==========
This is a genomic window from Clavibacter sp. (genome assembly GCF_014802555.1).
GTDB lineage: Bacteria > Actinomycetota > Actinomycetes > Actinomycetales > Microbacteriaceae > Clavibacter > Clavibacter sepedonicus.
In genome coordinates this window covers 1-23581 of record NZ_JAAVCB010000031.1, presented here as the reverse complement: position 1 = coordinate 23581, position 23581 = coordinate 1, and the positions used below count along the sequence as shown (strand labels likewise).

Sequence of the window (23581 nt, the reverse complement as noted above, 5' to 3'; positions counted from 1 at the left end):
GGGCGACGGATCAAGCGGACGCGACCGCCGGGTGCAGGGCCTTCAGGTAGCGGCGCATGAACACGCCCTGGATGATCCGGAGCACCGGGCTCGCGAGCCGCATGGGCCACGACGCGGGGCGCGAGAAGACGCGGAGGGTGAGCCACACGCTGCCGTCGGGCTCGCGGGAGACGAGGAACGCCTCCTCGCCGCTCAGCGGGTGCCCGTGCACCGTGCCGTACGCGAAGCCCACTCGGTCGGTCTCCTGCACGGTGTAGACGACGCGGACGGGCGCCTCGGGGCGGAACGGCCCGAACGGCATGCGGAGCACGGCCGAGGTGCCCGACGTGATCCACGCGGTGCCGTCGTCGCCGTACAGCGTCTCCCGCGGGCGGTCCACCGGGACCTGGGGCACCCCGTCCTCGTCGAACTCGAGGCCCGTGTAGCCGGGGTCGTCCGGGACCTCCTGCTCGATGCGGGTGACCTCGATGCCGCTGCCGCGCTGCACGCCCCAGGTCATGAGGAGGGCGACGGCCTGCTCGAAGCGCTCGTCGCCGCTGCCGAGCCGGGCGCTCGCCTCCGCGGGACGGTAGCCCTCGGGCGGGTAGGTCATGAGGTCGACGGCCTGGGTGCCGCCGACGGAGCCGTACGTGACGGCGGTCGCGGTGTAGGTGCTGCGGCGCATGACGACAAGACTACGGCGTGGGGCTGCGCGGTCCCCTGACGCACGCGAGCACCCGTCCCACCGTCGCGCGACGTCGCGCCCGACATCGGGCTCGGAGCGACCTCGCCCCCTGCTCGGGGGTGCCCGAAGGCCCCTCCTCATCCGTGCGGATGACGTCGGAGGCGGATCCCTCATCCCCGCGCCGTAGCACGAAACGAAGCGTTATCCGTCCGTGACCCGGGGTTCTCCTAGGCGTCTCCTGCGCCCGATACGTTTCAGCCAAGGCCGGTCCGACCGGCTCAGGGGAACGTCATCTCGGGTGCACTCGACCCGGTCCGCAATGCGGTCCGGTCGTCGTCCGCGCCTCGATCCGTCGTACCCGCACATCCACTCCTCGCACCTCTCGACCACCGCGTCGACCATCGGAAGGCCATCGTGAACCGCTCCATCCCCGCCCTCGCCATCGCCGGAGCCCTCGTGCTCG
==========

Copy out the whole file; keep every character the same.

This is a genomic window from Clavibacter sp. (genome assembly GCF_014802555.1).
GTDB lineage: Bacteria > Actinomycetota > Actinomycetes > Actinomycetales > Microbacteriaceae > Clavibacter > Clavibacter sepedonicus.
In genome coordinates this window covers 1-23581 of record NZ_JAAVCB010000031.1, presented here as the reverse complement: position 1 = coordinate 23581, position 23581 = coordinate 1, and the positions used below count along the sequence as shown (strand labels likewise).

Sequence of the window (23581 nt, the reverse complement as noted above, 5' to 3'; positions counted from 1 at the left end):
GGGCGACGGATCAAGCGGACGCGACCGCCGGGTGCAGGGCCTTCAGGTAGCGGCGCATGAACACGCCCTGGATGATCCGGAGCACCGGGCTCGCGAGCCGCATGGGCCACGACGCGGGGCGCGAGAAGACGCGGAGGGTGAGCCACACGCTGCCGTCGGGCTCGCGGGAGACGAGGAACGCCTCCTCGCCGCTCAGCGGGTGCCCGTGCACCGTGCCGTACGCGAAGCCCACTCGGTCGGTCTCCTGCACGGTGTAGACGACGCGGACGGGCGCCTCGGGGCGGAACGGCCCGAACGGCATGCGGAGCACGGCCGAGGTGCCCGACGTGATCCACGCGGTGCCGTCGTCGCCGTACAGCGTCTCCCGCGGGCGGTCCACCGGGACCTGGGGCACCCCGTCCTCGTCGAACTCGAGGCCCGTGTAGCCGGGGTCGTCCGGGACCTCCTGCTCGATGCGGGTGACCTCGATGCCGCTGCCGCGCTGCACGCCCCAGGTCATGAGGAGGGCGACGGCCTGCTCGAAGCGCTCGTCGCCGCTGCCGAGCCGGGCGCTCGCCTCCGCGGGACGGTAGCCCTCGGGCGGGTAGGTCATGAGGTCGACGGCCTGGGTGCCGCCGACGGAGCCGTACGTGACGGCGGTCGCGGTGTAGGTGCTGCGGCGCATGACGACAAGACTACGGCGTGGGGCTGCGCGGTCCCCTGACGCACGCGAGCACCCGTCCCACCGTCGCGCGACGTCGCGCCCGACATCGGGCTCGGAGCGACCTCGCCCCCTGCTCGGGGGTGCCCGAAGGCCCCTCCTCATCCGTGCGGATGACGTCGGAGGCGGATCCCTCATCCCCGCGCCGTAGCACGAAACGAAGCGTTATCCGTCCGTGACCCGGGGTTCTCCTAGGCGTCTCCTGCGCCCGATACGTTTCAGCCAAGGCCGGTCCGACCGGCTCAGGGGAACGTCATCTCGGGTGCACTCGACCCGGTCCGCAATGCGGTCCGGTCGTCGTCCGCGCCTCGATCCGTCGTACCCGCACATCCACTCCTCGCACCTCTCGACCACCGCGTCGACCATCGGAAGGCCATCGTGAACCGCTCCATCCCCGCCCTCGCCATCGCCGGAGCCCTCGTGCTCG